US to restrict Chinese investment in ‘sensitive technologies’
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A Pentagon report has recommended that a US regulator is given more oversight over Chinese investments in emerging technologies, which could be considered national security threats.
According to the Rhodium Group, China invested $50bn in the US in 2016, more than any other country, and could double this investment in 2017.
The Committee on Foreign Investment in the US (CFIUS), an inter-agency body headed by the Treasury Department, is responsible for reviewing the acquisition of US companies by foreign buyers, with consideration to national security.
Under the Obama administration, the CFIUS interfered to prevent the takeover of several cutting-edge chip makers by Chinese investors. In recent years, Beijing has been investing in emerging technologies such as artificial intelligence (AI) through government investments in research and foreign acquisitions.
According to Reuters, a Pentagon report warns that China is “skirting US oversight and gaining access to sensitive technology” through the acquisition of US companies working on emerging technologies. These deals – which could include investment in early-stage technologies, joint ventures and minority stakes – have eluded the scrutiny of the CFIUS.
The report recommended developing a “critical technologies” list which could bar Chinese investments, and introducing other measures to protect potentially valuable technology, such as allowing Chinese graduate students in remain in the US after completing their degrees.
There are concerns among some figures in the US government that the newest technologies developed in the US could be used to strengthen Chinese military capabilities.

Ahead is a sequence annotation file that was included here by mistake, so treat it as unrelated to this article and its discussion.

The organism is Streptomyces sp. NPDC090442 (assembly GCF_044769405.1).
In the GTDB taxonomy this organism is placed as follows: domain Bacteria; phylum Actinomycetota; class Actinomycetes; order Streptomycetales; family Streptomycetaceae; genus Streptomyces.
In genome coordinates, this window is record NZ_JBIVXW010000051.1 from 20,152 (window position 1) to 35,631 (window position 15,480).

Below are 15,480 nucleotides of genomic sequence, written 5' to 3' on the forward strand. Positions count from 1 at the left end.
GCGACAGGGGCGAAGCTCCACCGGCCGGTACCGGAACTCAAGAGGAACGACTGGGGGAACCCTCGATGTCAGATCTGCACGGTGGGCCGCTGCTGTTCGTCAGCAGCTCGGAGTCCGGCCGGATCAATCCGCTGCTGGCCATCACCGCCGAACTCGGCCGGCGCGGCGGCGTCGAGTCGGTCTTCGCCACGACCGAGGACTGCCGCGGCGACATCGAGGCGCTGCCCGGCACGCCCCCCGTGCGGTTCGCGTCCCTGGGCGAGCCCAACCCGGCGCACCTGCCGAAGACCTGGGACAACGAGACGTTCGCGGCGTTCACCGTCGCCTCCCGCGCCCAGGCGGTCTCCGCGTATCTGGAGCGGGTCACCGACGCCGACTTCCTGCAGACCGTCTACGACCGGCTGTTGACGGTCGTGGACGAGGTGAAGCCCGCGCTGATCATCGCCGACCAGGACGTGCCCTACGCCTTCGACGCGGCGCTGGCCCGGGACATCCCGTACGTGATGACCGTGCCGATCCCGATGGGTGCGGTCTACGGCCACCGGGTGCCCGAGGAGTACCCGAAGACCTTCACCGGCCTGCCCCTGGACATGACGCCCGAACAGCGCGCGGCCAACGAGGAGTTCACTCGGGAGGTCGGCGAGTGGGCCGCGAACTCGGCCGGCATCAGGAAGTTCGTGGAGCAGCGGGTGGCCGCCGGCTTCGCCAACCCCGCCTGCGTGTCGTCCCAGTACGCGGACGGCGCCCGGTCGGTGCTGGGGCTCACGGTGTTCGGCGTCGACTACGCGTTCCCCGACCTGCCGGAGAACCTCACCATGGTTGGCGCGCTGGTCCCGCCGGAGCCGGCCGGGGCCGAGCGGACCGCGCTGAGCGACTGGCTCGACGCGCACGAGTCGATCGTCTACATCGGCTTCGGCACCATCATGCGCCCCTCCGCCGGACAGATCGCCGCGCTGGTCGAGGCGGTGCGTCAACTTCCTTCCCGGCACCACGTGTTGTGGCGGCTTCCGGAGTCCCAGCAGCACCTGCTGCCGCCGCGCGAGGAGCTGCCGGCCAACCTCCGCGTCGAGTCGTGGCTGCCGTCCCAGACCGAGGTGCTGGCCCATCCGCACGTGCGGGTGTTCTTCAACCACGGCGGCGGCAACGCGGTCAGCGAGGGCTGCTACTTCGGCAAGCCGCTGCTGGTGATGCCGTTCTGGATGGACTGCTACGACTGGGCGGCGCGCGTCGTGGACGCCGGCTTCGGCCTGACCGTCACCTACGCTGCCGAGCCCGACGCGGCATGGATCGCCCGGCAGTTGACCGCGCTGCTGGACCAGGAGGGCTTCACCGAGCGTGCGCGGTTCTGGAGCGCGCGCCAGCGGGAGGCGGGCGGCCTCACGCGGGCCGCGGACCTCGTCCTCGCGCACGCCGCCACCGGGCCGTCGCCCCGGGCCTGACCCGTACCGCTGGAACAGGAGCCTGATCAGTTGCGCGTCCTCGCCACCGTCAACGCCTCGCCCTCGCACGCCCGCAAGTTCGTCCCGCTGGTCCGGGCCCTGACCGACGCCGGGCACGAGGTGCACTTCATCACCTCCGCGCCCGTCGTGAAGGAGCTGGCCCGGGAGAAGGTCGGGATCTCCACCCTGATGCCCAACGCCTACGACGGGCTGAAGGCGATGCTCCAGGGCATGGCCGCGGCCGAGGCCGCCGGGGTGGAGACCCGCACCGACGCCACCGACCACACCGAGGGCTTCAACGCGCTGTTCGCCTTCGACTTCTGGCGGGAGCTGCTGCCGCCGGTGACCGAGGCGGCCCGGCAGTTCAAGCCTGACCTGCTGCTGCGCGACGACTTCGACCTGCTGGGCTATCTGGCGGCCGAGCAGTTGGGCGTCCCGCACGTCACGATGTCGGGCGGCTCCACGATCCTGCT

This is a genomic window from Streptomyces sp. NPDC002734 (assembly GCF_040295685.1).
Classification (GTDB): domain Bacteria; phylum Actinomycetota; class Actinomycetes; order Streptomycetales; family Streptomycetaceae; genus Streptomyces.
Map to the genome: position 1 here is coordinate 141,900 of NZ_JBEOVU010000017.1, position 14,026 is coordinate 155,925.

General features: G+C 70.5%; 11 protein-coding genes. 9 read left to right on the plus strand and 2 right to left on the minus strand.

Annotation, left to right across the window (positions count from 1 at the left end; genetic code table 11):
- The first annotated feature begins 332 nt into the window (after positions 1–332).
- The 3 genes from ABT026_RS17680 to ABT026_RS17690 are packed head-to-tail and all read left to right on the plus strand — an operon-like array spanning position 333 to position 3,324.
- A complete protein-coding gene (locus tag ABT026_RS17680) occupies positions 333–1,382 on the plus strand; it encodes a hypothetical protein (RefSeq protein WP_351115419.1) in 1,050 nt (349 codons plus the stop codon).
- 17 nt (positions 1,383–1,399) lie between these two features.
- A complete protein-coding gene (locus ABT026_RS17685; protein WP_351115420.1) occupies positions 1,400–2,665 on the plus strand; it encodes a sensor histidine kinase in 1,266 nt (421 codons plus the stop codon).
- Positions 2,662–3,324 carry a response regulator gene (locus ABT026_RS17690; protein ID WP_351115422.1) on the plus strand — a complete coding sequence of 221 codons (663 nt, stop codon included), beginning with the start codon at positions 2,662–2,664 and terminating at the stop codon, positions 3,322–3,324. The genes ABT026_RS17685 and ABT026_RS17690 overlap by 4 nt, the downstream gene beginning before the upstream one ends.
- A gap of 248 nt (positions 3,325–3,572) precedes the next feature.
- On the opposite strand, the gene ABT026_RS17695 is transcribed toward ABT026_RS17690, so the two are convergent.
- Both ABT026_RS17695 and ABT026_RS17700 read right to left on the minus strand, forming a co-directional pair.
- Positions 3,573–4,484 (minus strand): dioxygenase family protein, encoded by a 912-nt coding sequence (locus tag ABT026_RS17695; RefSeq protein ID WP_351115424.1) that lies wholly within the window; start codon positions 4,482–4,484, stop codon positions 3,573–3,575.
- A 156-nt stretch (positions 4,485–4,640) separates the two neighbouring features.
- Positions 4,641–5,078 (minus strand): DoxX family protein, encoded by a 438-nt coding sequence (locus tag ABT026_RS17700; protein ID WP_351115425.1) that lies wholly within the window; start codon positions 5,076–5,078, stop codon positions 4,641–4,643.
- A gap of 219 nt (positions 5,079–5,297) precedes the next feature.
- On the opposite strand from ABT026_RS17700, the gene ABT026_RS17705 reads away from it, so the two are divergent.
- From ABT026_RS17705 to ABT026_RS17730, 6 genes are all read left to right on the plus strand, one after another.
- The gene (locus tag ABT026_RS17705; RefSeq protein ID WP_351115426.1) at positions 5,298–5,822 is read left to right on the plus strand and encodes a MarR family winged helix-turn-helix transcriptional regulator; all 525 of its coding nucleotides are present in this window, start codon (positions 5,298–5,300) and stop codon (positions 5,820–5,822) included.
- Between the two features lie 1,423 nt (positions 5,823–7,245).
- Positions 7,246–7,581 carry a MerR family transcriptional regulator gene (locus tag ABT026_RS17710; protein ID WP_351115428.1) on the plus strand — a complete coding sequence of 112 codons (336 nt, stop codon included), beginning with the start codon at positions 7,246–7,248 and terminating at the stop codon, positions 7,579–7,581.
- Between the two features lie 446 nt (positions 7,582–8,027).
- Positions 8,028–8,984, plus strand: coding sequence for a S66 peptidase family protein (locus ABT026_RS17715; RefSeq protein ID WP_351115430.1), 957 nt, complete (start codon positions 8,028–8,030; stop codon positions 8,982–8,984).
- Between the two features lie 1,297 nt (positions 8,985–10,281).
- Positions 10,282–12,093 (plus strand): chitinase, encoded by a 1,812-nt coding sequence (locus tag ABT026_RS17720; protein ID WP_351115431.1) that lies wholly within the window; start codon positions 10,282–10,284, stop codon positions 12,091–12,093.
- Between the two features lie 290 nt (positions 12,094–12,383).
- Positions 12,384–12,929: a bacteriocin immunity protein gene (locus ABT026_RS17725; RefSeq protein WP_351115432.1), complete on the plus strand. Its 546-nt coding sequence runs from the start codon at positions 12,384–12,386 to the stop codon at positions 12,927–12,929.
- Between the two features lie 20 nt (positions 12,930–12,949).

Particularly valuable to the US military is machine learning, which could form a vital part of its drone warfare programme, Project Maven. Algorithms could be developed to sort through enormous quantities of video footage taken from drones and recognise suspicious behaviour, saving analysts the tedious task of watching the footage themselves.
Similar video recognition technology is being developed for commercial release in Silicon Valley, which could be acquired by other nations.
Republican Senator John Cornyn is drafting legislation to empower the CFIUS to block sensitive technology investments from countries identified as potential national security threats, a representative said.
“Artificial intelligence is one of the many leading-edge technologies that China seeks and that has potential military applications,” his spokesperson said.
“These technologies are so new that our export control system has not yet figured out how to cover them, which is part of the reason they are slipping through the gaps in the existing safeguards.”
Lu Kang, a spokesperson for the Chinese Foreign Ministry, responded by saying that Chinese investment should not be “interfered with politically”. Industry experts in the US have also warned against severe restrictions on investment, which could result in pushback from the technology sector.